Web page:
BIGGA supports governance guide for golf clubs
BIGGA has worked alongside the governing bodies for golf in the UK, including England Golf, Scottish Golf and Wales Golf to issue a new governance guide for clubs in the ongoing drive to modernise and grow the game.
Key stakeholders across the sport recognise the value of improving the organisation and structures of clubs in order to maximise their potential for profitability and growth.
BIGGA CEO Jim Croxton said: "Good governance is at the core of any successful business as it fosters a positive culture of clarity and accountability at all levels. The management structures at many golf clubs have evolved organically over the history of the sport and so formal structures are often not in place, or adhered to. All-too-often, this leads to a disconnect between the staff and those in leadership roles, which can lead to conflict within the workplace.
"We've worked alongside the game's governing bodies and the other organisations involved with golf club staff to create this new edition of the golf goverance guide, which has now adopted information relating to the correct treatment of staff. I hope that this guide is just the first step towards a better, more prosperous industry for all."
BIGGA is supporting the efforts of golf's governing bodies to inspire good governance within the game, alongside the Golf Club Managers’ Association, the Professional Golfers’ Association and The R&A to provide this invaluable resource for all clubs to consider.
By co-ordinating a unified approach to good governance and setting this out in an easy-to-read format in the second edition of the guide, clubs will now benefit from a strong template which can either be adopted or adapted to meet needs of individual organisations.
The document provides tools, activities, discussion points and best practice ideas for clubs to take on board.
It will also provide clear signposting for clubs in order that they may face the future with confidence. Clubs can find pointers on how best to tackle the challenges of an evolving membership structure, constantly-changing legal requirements and all-important safeguarding procedures.
A well-run club is a thriving club and the ‘9-holes of Excellent Governance’ feature of the new guide will help clubs to improve sustainability both financially and administratively.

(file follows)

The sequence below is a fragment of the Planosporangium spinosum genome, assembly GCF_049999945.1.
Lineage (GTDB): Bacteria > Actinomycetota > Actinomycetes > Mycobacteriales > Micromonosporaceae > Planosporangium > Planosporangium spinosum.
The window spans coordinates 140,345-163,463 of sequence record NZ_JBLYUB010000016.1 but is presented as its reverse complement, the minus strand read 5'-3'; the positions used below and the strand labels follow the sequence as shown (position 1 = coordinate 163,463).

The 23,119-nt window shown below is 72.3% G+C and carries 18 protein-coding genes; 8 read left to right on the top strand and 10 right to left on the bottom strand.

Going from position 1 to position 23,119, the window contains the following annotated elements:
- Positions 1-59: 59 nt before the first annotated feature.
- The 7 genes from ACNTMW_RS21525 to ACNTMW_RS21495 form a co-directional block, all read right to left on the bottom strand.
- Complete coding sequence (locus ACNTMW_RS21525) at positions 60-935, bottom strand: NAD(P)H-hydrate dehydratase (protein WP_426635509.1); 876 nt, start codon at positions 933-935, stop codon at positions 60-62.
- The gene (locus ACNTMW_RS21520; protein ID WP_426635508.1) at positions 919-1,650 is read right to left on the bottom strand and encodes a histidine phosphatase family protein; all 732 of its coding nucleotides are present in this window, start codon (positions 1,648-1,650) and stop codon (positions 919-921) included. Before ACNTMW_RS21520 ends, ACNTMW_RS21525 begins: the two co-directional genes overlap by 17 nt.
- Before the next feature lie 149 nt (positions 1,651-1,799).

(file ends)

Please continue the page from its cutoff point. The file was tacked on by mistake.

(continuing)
In an ever-changing marketplace, clubs can learn to manage resources, effectively recruit for staff and committee positions and meet the needs of members and golf consumers by following the good governance blueprint.
Clubs – no matter how large or small their membership, how modern or traditional their facilities – can learn how to set their own standards of excellence to drive improvement and, at the same time, develop the culture of the organisation.
The varied case studies from England, Scotland and Wales also provide real-time reference points to demonstrate the practical benefits of adopting good practice at all levels of club management.
The R&A’s backing for the governance guide underlines their ongoing commitment to the modernisation of golf.
“We all have a role to play in growing golf and if we are to achieve that goal then we have to modernise and make the sport more appealing, accessible and inclusive,” said Duncan Weir, executive director – golf development and amateur championships at The R&A. “Good governance in the running of clubs is a key element of ensuring that golf is attractive both to existing members and potential new members.
“This guide is designed to promote best practice in governance and act as a reference resource for clubs to help them continue to improve and develop their management processes.”
The governance guide is available to download below.Golf Club Governance Guide